Increasing global demand for natural resources is intensifying competition for land across the developing world, pushing companies onto territories that many Indigenous Peoples and rural communities have sustainably managed for generations. These communities, who collectively hold at least half the world’s land but legally own just 10 percent of land globally, are now racing to protect their land rights.
A comprehensive global review of how communities and companies formalize land rights, this report examines discrepancies in time and costs required to obtain formal land rights as well as the land size and rights ultimately granted to each in 15 countries across Africa, Asia and Latin America. It uncovers significant differences in the barriers that both groups face – disparities that give companies a clear advantage. Communities sacrifice years or even decades navigating unwieldy, expensive government processes that may force them to give up significant portions of their ancestral lands, while wealthy companies with strong political connections quickly secure rights to the same land.
The report sheds light on this uneven playing field between companies and communities, and recommends a more transparent path forward. It calls on countries to simplify overly complex procedures and amend steps that impose difficult, undue burdens on communities, while uniformly enforcing corporate land acquisition policies. Around the world, better conflict resolution mechanisms are needed to address competing third-party claims, and governments must also protect communities' right to free, prior and informed consent.
Auteurs et éditeurs
The World Resources Institute is a global environmental think tank that goes beyond research to put ideas into action. We work with governments, companies, and civil society to bui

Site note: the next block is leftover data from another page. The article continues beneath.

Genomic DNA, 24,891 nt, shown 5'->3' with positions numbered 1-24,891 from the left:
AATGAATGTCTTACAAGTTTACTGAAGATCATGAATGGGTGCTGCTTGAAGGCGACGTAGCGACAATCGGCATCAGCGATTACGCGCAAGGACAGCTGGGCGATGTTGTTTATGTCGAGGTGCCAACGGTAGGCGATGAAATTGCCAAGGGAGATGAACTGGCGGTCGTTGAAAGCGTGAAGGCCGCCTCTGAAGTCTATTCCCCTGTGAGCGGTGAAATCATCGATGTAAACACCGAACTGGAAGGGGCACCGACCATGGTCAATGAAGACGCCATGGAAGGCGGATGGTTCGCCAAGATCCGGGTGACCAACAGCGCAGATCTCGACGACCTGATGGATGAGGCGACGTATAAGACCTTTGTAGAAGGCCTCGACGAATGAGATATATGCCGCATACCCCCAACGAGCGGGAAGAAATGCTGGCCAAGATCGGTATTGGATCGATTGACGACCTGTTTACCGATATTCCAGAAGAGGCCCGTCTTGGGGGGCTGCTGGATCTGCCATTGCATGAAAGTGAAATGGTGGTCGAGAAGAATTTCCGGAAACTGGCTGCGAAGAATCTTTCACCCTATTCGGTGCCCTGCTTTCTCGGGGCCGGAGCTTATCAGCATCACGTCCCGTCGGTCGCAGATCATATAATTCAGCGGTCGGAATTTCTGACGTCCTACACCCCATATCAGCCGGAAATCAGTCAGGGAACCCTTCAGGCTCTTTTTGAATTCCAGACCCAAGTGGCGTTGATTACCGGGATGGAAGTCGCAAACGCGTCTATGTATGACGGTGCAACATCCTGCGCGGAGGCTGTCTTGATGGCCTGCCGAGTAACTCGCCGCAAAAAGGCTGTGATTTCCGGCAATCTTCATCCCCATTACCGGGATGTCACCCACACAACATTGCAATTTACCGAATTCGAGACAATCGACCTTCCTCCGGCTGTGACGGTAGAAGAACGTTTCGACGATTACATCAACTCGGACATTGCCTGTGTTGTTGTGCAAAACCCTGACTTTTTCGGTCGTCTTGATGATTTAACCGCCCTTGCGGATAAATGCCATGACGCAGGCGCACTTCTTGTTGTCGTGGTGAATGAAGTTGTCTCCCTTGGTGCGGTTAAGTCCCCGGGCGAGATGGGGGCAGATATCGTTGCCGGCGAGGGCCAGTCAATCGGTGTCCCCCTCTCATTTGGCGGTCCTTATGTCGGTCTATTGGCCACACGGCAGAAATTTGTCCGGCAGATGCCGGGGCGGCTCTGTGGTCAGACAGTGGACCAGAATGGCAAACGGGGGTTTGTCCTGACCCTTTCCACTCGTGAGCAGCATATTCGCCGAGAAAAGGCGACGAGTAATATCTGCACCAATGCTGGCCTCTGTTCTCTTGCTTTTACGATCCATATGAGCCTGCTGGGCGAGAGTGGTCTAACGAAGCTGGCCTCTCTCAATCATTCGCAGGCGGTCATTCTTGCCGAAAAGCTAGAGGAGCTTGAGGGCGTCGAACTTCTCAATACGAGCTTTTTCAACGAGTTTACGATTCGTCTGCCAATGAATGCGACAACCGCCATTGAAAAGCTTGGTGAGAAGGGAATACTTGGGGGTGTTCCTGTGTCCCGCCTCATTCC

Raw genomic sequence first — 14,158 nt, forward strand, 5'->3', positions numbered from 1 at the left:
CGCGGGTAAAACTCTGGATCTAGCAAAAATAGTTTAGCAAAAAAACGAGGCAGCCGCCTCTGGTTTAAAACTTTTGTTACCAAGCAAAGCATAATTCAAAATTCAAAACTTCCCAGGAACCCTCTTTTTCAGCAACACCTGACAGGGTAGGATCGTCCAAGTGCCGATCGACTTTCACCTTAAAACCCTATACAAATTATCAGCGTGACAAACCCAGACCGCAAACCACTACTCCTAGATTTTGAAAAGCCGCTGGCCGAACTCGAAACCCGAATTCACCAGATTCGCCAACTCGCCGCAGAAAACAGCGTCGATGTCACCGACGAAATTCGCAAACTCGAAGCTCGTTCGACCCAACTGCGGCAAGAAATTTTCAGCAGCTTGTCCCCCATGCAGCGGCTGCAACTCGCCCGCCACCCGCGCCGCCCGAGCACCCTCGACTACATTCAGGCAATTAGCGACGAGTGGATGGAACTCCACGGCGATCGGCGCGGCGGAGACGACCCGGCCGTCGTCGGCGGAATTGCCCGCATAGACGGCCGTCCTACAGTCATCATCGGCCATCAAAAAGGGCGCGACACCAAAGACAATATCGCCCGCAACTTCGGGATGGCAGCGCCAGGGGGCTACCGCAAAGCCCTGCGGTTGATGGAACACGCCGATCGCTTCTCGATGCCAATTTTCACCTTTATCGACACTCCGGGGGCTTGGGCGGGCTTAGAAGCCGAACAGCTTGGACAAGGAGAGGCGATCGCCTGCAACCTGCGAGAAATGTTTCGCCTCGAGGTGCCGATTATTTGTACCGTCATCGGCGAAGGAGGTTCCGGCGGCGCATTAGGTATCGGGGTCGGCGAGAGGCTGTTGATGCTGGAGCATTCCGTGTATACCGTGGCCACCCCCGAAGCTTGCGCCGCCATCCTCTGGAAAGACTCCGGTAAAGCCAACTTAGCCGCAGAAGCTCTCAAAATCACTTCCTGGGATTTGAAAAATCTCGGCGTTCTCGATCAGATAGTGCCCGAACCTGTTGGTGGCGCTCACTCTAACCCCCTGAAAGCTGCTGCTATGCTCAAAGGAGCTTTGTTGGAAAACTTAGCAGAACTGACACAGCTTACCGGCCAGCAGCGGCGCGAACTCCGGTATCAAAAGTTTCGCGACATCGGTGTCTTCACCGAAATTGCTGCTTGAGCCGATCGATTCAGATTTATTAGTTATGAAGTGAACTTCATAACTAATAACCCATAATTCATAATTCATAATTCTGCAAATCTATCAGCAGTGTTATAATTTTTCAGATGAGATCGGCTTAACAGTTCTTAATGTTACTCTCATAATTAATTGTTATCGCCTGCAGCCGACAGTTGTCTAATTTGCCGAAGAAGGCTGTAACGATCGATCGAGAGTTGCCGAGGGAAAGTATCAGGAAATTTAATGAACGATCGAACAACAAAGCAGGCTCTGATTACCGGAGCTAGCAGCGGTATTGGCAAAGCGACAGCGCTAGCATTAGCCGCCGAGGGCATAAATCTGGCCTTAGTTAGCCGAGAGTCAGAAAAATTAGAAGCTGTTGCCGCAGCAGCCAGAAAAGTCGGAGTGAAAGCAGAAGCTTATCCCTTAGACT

The Center for International Forestry Research (CIFOR) is a non-profit, scientific facility that conducts research on the most pressing challenges of forest and landscapes management around the world. With our global, multidisciplinary approach, we aim to improve human well-being, protect the environment, and increase equity. To do so, we help policymakers, practitioners and communities make decisions based on solid science about how they use and manage their forests and landscapes.
The Rights and Resources Initiative is a strategic coalition of international, regional and community organizations engaged in development, research and conservation. Together, we are working to encourage greater global commitment and action on pro-poor tenure, policy and market reforms.
Some of East Africa's most traditional pastoralist and hunter-gatherer communities are currently at great risk of loosing their land and resources due to progressive land encroachment and lack of representation in modern Tanzania.
UCRT works to empower marginalised people in the rangelands of northern Tanzania to secure rights to their natural resources and land.